ANOTHER care facility abuse scandal similar to the ill-treatment of vulnerable adults in South Yorkshire could happen again despite Government attempts to improve standards, a leading charity has warned.
The families of victims of two care workers at the Solar Centre in Doncaster say the full scale of the abuse may never come to light after the pair were sentenced yesterday.
James Hinds, 59, and Susan Murphy, 43, were jailed for 33 months each for humiliating, abusing and ill-treating vulnerable adults at the day centre for people with learning disabilities between 2005 and 2007.
The Government last year introduced a range of new proposals to ensure society’s most vulnerable people were properly cared for after widespread abuse of patients with learning disabilities emerged at the privately-run Winterbourne View hospital, near Bristol.
The measures included patients “inappropriately placed” in hospitals being moved to community-based support and care plans being put in place for all children, young people and adults with learning disabilities by April 2014.
But campaigners have called for the promised improvements to be introduced more quickly and spoke of their “frustration” at the pace of change.
Since then police have launched investigations into alleged abuse at a number of care homes, including one facility in Morley, West Yorkshire.
Care and support minister Norman Lamb this month pledged that local health chiefs would be named and shamed if they failed to provide high quality care for patients with learning difficulties.
In an update on progress since the Winterbourne View abuse case was exposed, Mr Lamb said he would not tolerate a slow response from officials.
Beverley Dawkins, policy manager at learning disability charity Mencap, said health and social care agencies had recently re-stated their commitment to making the necessary changes.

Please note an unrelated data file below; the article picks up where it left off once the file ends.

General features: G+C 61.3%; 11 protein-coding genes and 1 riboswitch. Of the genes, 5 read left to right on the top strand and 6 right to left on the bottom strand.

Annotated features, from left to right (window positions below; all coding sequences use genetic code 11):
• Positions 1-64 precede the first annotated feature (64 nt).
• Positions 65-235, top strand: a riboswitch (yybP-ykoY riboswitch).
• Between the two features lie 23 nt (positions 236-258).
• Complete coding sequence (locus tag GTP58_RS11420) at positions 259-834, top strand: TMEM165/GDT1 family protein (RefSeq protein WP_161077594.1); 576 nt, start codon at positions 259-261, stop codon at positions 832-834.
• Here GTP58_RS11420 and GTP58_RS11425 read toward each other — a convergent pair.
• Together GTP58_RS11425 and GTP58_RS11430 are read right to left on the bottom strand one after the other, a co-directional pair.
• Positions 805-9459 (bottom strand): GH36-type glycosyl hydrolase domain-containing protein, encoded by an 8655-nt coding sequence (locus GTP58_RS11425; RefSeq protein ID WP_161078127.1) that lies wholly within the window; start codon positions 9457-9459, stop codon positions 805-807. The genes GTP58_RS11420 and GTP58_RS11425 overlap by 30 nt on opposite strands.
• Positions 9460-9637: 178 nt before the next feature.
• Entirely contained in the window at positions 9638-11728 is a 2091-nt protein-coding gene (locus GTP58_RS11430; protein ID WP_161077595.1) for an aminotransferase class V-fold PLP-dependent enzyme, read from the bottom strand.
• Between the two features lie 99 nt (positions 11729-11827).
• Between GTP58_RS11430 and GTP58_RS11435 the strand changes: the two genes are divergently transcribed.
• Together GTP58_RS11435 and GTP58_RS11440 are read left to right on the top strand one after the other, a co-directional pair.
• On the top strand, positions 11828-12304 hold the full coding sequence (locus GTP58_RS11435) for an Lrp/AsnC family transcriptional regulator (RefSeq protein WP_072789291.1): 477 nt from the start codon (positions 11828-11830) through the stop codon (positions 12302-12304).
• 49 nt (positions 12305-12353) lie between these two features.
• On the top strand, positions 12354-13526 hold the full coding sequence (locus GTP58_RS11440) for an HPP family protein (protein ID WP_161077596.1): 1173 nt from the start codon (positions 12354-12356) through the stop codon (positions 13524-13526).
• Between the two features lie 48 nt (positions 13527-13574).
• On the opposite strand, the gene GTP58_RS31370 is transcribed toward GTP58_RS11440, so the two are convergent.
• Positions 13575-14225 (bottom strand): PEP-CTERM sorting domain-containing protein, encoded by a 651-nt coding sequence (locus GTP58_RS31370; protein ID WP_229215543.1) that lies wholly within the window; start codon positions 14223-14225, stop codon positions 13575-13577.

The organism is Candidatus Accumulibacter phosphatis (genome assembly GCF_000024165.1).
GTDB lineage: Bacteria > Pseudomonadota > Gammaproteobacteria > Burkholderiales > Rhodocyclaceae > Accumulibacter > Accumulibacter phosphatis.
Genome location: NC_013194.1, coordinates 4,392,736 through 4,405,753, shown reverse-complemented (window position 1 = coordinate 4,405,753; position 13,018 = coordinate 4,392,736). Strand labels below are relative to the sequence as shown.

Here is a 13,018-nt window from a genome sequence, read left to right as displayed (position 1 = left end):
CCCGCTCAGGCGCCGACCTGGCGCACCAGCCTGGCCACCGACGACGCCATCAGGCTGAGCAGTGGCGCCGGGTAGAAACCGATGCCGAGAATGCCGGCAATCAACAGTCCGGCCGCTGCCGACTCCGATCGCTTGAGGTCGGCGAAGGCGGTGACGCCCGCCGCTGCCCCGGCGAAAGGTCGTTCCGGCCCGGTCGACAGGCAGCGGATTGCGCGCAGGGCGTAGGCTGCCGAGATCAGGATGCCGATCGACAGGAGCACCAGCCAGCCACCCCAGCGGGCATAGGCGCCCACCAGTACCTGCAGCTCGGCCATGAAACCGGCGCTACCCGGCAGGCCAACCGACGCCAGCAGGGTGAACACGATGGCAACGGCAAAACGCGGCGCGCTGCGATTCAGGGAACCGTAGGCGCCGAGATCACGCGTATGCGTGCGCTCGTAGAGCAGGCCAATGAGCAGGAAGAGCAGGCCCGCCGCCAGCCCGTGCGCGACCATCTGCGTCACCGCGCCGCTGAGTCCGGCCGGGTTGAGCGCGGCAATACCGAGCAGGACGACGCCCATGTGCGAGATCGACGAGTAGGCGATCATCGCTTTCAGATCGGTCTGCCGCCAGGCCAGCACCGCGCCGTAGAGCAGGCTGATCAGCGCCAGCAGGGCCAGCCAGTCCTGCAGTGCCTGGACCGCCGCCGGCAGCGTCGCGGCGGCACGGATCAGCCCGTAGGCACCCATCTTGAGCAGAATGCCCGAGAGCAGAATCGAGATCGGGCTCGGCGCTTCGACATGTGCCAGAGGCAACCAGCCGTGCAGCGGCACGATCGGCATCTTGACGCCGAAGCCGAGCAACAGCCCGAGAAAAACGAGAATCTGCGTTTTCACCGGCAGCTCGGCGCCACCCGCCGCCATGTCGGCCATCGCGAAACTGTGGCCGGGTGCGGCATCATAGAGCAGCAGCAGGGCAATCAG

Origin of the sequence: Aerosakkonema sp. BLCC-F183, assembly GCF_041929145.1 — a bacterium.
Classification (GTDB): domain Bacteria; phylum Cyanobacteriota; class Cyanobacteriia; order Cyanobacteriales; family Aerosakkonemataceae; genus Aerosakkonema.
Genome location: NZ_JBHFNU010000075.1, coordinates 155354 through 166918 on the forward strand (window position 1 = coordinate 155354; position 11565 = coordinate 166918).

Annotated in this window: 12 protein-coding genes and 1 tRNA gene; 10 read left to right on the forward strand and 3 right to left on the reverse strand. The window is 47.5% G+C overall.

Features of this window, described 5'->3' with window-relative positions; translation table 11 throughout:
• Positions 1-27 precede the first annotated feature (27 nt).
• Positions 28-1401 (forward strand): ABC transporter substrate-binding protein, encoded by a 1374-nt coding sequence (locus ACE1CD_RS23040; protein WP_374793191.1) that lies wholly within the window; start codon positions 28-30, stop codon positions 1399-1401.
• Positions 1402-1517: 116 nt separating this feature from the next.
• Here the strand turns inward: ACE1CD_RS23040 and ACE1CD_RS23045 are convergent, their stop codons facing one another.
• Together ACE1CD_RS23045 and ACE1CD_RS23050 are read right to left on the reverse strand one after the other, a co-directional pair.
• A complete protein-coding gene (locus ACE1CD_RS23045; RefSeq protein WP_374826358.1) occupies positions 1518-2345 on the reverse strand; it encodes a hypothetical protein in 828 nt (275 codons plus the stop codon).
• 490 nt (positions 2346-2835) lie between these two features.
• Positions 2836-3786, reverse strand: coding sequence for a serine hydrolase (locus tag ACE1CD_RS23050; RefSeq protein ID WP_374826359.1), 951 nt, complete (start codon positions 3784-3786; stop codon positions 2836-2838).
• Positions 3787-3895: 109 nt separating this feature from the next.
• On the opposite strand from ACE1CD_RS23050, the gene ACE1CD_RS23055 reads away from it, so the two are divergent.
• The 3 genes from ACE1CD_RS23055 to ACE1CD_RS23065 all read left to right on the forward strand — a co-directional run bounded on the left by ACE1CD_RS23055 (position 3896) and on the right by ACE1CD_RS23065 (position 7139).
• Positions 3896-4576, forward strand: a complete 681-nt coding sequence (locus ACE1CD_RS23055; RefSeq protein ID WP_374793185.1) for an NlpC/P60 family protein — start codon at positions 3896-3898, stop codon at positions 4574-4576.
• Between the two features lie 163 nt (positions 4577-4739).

But she added: “Some organisations like us are becoming frustrated at the pace of change. It would be good to see this really sped up and be more impactful at this stage.
“From where we are sitting there is clearly a lot of activity and work going on. There is a huge job to be done here.
“I hope Winterbourne View was the last one, I don’t want to hear about this stuff but are we confident that there won’t be similar abuse? No, we are not.”
Ms Dawkins said one of the themes that emerged from both the Winterbourne View and Solar Centre scandals was a failure to listen to families who were raising concerns.
Campaign groups have hit out at prosecutors and the police in South Yorkshire for the amount of time it took to bring the Doncaster case to court.
Mencap’s regional campaigns officer, Maggie Graham, said: “This case raises serious questions about why the abuse went unreported for so long, and why it was so delayed in coming to court.
“Lessons must be learnt from this and all agencies involved need to address what went wrong to make sure vulnerable people are not let down again.”
Care minister Mr Lamb said earlier this month that there would be “no hiding place” for commissioners who failed to provide adequate services.
He spoke after the BBC broadcast evidence of the neglect of an elderly woman being cared for in her home by provider Mosaic, based in Preston.
The woman’s family installed CCTV cameras in her house, which showed carers failing to turn up for visits or arriving very late and behaving inappropriately on occasions.
After being shown the video, Mr Lamb warned: “The next big scandal could easily occur in this sector. We know this is not an isolated case.”
It was revealed this week that a former employee at a Leeds care home for elderly people with dementia is facing a series of criminal charges over the alleged abuse of residents.
Christopher Horncastle has been charged with five counts of ill treatment or wilful neglect of residents at Vivian House in Morley.
The police investigation was launched following alleged incidents involving at least one elderly resident between November last year and February this year.